Palestinian groups Fatah and Hamas have agreed to political reconciliation, according to Hamas leader Ismail Haniyeh.
“Fatah and Hamas reached an agreement at dawn today under generous Egyptian sponsorship," Haniyeh said in a public statement released on the group's website.
Azzam al-Ahmad, head of the Palestinian Authority delegation, said that part of the agreement requires that the Rafah border crossing between Gaza and Egypt will be administered by presidential guards operating under Palestinian President Mahmoud Abbas by Nov. 1.
"Security measures will be applied and adopted by the Palestinian Authority where the presidential guards will be spread all over the borders," al-Ahmad said, according to Al-Jazeera.
While the full extent of the agreement's details have not been officially reported, it's believed that it also covers issues related to administration and security.
The agreement comes after two days of negotiations in Cairo between the two Palestinian political groups. A source close to the Ahram journal also reported that both groups will meet within 30 days to organize presidential and legislative elections.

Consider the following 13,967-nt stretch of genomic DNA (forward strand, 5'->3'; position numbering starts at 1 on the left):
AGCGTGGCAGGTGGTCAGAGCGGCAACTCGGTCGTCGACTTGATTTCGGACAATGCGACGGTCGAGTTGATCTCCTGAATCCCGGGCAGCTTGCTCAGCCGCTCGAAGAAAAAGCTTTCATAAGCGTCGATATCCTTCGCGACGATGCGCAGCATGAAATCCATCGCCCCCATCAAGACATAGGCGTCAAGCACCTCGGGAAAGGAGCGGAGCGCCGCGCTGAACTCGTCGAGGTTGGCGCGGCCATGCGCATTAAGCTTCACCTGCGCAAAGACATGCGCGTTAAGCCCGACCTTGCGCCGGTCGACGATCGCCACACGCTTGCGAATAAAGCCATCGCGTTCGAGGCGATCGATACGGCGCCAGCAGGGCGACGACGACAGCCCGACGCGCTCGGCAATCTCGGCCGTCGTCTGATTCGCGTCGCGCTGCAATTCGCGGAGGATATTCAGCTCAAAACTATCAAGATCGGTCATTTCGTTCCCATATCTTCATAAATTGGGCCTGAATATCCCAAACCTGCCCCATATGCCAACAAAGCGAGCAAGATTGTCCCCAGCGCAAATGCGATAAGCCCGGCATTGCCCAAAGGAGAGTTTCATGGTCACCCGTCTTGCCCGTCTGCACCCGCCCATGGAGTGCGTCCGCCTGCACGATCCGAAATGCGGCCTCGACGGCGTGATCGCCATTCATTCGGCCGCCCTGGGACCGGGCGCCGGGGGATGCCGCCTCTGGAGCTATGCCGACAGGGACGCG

While Egyptian authorities praised both groups for their “positive attitude and prioritizing of national interest,” Egyptian state TV reported that Cairo will host subsequent talks starting on Nov. 21. On that date, Fatah and Hamas will reportedly hash out the details of an agreement that will unify their leadership into a single entity. The goal: to exercise a cohesive administration of Israeli-occupied Palestinian territories.
It added that the two groups have concorded to “empower the national unity government to perform its duties in the Gaza Strip as well as the West Bank by Dec. 1, 2017 at the latest."
Hamas and Fatah agreed in 2014 to form a national reconciliation administration but could not agree on the details.
Some opinion polls have shown that if parliamentary elections were to be held now, Hamas would win both in Gaza and the Israeli-occupied West Bank, the seat of Abbas’ Palestinian Authority.
Abbas is 12 years into what was meant to be a four-year term as president and opinion polls show him to be unpopular. He has no clear successor and no new presidential election appears imminent.